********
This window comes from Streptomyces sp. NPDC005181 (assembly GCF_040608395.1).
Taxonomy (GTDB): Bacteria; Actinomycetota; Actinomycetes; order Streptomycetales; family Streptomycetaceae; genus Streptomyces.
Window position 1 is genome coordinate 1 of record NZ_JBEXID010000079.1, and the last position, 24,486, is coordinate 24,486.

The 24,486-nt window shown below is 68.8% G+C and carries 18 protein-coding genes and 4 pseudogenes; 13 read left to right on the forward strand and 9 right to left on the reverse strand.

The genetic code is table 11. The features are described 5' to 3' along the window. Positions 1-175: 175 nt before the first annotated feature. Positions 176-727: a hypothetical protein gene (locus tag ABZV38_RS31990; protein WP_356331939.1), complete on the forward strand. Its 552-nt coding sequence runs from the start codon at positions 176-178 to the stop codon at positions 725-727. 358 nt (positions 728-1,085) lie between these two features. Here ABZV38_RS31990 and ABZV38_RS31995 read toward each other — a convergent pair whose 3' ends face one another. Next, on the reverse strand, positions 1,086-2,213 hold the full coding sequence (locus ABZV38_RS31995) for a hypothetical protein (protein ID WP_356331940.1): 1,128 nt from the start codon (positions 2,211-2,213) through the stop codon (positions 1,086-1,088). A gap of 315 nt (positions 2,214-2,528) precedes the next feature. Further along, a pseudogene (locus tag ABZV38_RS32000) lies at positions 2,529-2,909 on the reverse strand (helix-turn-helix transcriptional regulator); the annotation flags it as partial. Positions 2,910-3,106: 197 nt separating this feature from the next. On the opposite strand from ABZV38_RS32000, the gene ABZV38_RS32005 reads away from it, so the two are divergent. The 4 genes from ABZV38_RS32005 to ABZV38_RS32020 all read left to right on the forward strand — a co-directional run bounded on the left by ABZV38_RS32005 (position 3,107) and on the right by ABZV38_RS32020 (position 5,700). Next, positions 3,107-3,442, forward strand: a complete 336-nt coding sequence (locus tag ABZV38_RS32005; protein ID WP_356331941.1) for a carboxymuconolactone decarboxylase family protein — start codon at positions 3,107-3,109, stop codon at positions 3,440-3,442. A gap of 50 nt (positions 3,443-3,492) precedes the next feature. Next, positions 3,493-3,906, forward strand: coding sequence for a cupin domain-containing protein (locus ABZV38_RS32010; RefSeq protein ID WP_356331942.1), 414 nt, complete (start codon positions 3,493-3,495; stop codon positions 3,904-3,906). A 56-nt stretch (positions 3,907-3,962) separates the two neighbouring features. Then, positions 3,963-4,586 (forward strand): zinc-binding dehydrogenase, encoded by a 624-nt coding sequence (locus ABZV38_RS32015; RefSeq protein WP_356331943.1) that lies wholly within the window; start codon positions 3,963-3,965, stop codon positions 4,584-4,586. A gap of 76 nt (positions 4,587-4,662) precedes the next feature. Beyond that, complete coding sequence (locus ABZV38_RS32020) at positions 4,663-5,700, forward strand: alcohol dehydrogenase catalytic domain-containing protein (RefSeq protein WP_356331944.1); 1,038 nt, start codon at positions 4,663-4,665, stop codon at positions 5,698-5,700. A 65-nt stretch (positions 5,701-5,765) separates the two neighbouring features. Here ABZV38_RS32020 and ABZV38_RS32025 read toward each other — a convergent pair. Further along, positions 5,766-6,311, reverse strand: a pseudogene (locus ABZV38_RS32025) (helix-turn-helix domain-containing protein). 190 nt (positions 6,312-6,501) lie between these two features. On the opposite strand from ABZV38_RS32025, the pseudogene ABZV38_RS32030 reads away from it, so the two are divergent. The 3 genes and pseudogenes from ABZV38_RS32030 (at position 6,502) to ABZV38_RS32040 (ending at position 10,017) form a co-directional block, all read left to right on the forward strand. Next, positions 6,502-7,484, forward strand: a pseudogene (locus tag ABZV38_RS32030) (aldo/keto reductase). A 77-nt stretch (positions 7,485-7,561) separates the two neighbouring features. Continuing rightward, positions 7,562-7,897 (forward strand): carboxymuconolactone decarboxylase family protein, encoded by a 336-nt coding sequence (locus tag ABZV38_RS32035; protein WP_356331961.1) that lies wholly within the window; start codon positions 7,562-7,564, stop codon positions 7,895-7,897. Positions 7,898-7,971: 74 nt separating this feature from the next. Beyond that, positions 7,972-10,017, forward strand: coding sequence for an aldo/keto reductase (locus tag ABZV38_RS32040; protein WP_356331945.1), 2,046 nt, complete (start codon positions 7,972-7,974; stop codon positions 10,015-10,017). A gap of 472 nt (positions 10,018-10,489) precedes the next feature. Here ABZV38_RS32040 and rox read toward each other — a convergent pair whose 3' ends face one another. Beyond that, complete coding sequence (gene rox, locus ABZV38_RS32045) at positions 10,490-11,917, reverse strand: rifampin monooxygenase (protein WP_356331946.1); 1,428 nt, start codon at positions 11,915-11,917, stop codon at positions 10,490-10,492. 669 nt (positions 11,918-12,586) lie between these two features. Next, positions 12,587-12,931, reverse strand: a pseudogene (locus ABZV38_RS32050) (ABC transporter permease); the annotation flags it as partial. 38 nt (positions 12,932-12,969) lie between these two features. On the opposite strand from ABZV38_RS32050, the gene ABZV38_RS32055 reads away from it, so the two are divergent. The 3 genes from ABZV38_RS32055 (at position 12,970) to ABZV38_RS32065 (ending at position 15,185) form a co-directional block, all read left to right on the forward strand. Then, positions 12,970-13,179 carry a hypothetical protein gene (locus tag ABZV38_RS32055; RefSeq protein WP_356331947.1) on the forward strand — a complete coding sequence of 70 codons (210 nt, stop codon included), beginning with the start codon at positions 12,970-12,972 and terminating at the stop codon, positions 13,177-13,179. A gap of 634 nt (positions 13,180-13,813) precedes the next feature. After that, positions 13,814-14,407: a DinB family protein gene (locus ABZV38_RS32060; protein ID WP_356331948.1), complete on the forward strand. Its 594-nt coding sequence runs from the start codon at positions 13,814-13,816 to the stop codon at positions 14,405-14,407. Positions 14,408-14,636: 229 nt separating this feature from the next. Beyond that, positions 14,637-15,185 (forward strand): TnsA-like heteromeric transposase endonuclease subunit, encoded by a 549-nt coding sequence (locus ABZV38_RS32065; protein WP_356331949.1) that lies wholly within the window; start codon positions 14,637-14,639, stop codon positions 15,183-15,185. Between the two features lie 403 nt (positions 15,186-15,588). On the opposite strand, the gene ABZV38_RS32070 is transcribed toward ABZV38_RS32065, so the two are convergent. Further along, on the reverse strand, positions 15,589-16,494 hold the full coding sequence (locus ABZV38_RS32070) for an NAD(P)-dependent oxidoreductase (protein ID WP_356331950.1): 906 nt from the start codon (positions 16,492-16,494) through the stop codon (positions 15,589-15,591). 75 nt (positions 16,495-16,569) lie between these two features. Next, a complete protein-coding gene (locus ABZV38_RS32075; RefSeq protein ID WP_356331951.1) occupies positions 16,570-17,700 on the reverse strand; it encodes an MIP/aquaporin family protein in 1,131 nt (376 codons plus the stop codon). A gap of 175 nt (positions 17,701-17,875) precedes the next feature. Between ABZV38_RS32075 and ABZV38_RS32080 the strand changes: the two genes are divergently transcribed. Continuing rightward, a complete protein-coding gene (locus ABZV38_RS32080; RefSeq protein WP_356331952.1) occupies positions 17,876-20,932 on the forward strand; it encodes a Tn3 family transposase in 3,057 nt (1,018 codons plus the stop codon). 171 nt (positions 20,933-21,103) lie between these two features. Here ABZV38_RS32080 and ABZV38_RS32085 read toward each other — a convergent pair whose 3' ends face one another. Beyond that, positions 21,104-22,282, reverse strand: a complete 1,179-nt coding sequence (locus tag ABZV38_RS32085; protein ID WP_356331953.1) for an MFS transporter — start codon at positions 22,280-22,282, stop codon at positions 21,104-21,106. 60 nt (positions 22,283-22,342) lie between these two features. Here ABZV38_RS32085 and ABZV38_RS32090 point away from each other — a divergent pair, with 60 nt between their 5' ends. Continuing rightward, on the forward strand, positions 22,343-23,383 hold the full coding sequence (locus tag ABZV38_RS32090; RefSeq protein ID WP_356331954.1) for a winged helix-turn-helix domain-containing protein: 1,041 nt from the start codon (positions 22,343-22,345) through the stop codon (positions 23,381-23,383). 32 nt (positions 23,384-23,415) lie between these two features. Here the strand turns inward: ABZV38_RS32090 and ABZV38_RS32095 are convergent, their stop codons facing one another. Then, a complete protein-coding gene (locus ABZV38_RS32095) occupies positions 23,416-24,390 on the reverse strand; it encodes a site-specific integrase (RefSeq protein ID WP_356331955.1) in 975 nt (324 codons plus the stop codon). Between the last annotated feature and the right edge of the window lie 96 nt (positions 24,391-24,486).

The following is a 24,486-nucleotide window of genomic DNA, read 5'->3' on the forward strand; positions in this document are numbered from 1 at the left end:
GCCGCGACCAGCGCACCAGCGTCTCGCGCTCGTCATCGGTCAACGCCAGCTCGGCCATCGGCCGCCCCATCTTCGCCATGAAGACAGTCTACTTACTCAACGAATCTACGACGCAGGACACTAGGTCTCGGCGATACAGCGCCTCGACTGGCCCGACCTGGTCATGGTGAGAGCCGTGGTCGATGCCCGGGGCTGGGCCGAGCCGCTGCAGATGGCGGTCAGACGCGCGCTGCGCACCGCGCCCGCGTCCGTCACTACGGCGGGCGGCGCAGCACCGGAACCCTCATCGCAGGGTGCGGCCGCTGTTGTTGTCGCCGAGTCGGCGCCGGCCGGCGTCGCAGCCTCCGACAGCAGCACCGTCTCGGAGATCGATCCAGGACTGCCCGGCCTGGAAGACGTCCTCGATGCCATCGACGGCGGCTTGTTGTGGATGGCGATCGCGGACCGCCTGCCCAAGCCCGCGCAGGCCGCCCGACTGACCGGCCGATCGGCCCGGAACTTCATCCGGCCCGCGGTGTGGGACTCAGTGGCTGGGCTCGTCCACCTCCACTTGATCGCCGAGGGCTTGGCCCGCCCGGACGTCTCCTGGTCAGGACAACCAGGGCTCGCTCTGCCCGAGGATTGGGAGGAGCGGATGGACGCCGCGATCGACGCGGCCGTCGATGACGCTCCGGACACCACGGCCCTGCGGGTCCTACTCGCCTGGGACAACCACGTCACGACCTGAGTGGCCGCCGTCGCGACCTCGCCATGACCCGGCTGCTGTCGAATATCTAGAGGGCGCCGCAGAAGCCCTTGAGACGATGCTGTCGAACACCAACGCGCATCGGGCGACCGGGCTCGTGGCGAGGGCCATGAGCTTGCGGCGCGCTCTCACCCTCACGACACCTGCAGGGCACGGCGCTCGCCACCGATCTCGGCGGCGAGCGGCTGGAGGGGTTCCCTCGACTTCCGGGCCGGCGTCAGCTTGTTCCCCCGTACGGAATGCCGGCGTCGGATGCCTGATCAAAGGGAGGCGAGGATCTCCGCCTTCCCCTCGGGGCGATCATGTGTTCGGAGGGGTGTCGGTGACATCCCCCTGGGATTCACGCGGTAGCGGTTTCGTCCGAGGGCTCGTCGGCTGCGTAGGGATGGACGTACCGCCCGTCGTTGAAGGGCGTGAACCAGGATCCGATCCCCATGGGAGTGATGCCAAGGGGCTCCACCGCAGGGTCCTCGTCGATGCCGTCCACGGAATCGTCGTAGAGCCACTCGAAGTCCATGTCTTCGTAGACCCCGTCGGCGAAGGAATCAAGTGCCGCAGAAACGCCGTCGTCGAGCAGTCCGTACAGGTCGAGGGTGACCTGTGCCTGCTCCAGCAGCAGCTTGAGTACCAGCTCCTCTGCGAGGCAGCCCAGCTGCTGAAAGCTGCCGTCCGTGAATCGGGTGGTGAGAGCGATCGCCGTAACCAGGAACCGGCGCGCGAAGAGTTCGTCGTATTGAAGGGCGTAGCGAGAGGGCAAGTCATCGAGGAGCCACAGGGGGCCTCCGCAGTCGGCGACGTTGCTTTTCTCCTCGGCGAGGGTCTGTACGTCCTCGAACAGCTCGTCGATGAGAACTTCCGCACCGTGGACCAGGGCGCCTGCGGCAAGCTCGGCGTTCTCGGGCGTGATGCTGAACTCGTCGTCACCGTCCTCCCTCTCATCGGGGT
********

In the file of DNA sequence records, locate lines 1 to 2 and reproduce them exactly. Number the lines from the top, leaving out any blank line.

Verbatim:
This window comes from Streptomyces sp. NPDC005181 (assembly GCF_040608395.1).
Taxonomy (GTDB): Bacteria; Actinomycetota; Actinomycetes; order Streptomycetales; family Streptomycetaceae; genus Streptomyces.